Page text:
More than 3000 scientists, politicians and public figures have so far added their names to a call to world leaders for international climate policy to include protection and restoration of ocean and coastal ecosystems.
The open letter, led by the Environmental Justice Foundation (EJF) and supported by 66 partner NGOs, is to be presented to governments around the world in September ahead of the COP26 climate talks in Glasgow. Scuba divers are asked to join others in adding their signatures.
Protecting the “blue carbon” contained in thriving ocean ecosystems is key to tackling climate issues, says the letter. The oceans contain around 49 times more carbon than is in the atmosphere, and more than half of biological carbon is captured by marine wildlife.
This presents a major risk if left unprotected, as it is now. Annual loss of seagrass is estimated to release around 299 million tonnes of carbon every year, rising to 450 million tonnes for coastal wetlands. The UK has lost 92% of its seagrass meadows to pollution, dredging, bottom trawling and coastal development, as reported on Divernet earlier this month.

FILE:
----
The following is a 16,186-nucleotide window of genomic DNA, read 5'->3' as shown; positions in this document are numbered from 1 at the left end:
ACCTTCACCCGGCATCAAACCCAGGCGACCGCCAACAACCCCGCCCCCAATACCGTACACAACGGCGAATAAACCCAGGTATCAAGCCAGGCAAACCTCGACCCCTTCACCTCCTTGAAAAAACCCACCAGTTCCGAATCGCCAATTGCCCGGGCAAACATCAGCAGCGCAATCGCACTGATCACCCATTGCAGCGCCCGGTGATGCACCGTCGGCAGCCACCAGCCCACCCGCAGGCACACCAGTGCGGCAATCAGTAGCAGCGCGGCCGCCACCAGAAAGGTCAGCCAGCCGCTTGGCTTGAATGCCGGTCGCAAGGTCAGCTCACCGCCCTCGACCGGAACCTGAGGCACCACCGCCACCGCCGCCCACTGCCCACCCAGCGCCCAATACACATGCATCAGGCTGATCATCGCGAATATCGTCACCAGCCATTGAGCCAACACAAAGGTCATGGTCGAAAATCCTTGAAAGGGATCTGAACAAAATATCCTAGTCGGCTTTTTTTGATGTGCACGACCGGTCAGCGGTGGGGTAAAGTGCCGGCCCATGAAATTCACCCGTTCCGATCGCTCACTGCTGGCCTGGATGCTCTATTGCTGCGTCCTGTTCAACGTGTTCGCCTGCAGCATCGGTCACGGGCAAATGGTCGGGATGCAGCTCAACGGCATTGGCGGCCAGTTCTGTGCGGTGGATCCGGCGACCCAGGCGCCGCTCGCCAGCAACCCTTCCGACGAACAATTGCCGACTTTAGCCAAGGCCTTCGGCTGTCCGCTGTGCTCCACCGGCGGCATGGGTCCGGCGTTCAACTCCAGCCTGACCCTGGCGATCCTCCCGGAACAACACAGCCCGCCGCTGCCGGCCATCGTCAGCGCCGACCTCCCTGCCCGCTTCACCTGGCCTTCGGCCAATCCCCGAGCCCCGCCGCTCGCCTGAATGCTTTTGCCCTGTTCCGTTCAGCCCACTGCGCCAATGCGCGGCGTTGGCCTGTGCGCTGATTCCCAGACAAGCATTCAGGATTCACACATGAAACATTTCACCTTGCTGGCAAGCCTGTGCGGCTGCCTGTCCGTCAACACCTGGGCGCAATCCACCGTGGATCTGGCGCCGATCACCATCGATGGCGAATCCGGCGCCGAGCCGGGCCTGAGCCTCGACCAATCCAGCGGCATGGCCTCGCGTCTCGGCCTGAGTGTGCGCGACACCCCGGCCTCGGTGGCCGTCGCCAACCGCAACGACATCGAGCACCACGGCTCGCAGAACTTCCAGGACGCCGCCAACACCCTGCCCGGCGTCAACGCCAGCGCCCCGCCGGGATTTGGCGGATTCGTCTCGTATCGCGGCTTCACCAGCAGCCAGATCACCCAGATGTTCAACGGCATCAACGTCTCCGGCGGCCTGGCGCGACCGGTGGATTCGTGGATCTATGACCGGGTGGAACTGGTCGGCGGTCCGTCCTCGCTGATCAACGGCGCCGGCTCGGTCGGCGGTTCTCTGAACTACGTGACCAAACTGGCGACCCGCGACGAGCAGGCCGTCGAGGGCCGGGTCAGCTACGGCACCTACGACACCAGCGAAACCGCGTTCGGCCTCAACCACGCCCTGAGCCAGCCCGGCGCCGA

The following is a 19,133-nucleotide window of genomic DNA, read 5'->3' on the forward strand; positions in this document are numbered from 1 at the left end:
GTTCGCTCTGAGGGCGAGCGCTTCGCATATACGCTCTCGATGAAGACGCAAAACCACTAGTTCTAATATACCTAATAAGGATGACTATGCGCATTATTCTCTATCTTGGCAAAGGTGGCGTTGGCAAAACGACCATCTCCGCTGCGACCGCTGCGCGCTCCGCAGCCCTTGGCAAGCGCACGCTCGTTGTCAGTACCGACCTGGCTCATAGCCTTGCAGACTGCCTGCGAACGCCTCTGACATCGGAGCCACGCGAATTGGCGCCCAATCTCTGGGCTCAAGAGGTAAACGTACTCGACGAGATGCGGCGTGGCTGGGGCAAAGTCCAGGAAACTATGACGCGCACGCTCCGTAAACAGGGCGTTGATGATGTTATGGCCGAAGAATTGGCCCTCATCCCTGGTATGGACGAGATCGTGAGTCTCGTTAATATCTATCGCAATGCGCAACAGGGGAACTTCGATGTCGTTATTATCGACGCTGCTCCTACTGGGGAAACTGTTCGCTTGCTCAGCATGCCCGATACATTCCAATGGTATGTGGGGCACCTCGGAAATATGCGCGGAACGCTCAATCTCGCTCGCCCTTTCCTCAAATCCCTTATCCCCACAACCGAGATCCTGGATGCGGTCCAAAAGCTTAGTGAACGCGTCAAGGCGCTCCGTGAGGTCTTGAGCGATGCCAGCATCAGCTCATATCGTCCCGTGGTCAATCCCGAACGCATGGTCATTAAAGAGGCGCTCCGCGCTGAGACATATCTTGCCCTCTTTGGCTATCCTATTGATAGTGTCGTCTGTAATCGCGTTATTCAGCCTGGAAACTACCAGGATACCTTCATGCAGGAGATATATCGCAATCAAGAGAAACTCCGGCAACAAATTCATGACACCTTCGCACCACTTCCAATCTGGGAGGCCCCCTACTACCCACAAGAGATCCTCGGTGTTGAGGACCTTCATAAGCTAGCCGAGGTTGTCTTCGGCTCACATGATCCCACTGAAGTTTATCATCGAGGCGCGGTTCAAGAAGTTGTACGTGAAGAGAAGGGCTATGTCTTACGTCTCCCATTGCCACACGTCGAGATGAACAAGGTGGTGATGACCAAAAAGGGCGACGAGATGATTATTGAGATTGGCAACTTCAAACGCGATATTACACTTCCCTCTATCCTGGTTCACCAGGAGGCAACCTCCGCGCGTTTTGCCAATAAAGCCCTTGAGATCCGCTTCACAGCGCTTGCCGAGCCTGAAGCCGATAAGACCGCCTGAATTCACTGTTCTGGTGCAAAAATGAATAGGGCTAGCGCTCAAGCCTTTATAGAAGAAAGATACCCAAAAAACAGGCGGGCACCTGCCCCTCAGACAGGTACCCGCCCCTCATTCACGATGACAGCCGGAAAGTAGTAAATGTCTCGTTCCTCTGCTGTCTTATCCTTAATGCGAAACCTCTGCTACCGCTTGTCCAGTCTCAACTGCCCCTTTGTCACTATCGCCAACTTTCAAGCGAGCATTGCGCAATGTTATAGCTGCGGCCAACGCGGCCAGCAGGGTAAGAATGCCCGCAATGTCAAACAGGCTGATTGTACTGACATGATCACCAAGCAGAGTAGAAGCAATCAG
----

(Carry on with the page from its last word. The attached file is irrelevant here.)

The letter makes three demands on national leaders: to set specific legally binding targets to protect and restore blue carbon environments; to commit to the 30×30 ocean protection plan, which would designate 30% of the ocean as ecologically representative marine protected areas by 2030; and to agree an international moratorium on deep-sea mining.
Restoration and protection of marine habitats has to take place alongside ambitious decarbonisation across all sectors, says the letter.
“The ocean gives us every second breath we take, and absorbs around a third of the CO2 we pump out,” says EJF executive director Steve Trent.
“Nature-based solutions like restoration and protection of marine habitats will both help us meet global decarbonisation goals and prevent the worst impacts of global heating, while also protecting the lives and livelihoods of the 3 billion people who depend on marine biodiversity around the world.